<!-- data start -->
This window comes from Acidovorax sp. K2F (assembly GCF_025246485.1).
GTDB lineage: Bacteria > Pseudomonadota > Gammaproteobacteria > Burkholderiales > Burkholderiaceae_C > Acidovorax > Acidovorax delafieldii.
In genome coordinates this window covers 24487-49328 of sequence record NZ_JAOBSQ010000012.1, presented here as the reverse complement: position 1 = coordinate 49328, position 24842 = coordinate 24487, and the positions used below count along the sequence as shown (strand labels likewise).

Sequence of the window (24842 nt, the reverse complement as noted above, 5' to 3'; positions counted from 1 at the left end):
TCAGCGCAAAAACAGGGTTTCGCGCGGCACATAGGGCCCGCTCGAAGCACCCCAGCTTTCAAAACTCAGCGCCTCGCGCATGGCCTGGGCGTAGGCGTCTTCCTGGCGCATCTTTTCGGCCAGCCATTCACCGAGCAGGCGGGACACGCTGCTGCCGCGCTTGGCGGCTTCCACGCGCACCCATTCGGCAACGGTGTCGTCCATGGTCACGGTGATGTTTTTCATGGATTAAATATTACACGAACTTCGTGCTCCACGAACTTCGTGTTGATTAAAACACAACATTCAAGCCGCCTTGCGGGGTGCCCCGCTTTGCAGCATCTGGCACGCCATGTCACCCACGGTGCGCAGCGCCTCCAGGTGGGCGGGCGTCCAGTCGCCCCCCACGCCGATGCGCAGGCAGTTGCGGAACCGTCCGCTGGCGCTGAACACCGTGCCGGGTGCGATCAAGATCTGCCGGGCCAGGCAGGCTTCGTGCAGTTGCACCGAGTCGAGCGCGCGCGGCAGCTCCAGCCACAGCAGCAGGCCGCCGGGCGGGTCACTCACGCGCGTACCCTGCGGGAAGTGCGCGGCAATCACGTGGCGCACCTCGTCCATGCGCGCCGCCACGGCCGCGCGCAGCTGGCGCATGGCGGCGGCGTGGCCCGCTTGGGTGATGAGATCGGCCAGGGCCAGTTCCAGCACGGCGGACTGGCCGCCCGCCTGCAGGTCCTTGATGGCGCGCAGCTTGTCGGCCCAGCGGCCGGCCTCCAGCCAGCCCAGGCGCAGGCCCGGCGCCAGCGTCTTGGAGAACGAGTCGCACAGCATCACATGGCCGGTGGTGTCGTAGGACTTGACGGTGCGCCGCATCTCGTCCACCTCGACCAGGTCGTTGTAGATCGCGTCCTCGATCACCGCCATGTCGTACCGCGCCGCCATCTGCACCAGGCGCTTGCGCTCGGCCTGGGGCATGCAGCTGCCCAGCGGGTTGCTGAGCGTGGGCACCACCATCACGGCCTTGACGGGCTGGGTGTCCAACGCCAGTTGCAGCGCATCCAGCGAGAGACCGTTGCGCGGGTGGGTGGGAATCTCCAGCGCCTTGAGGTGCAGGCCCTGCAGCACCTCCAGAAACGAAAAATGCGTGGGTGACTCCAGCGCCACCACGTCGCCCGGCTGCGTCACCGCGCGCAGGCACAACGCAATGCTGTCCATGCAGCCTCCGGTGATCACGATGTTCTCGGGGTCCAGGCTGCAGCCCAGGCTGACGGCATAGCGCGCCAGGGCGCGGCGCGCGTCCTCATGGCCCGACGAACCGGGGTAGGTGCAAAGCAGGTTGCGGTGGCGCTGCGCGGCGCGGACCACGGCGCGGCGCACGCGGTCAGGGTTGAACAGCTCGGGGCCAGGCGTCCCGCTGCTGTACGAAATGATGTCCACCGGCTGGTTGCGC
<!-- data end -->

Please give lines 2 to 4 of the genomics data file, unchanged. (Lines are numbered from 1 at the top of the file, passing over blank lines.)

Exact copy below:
GTDB lineage: Bacteria > Pseudomonadota > Gammaproteobacteria > Burkholderiales > Burkholderiaceae_C > Acidovorax > Acidovorax delafieldii.
In genome coordinates this window covers 24487-49328 of sequence record NZ_JAOBSQ010000012.1, presented here as the reverse complement: position 1 = coordinate 49328, position 24842 = coordinate 24487, and the positions used below count along the sequence as shown (strand labels likewise).

Sequence of the window (24842 nt, the reverse complement as noted above, 5' to 3'; positions counted from 1 at the left end):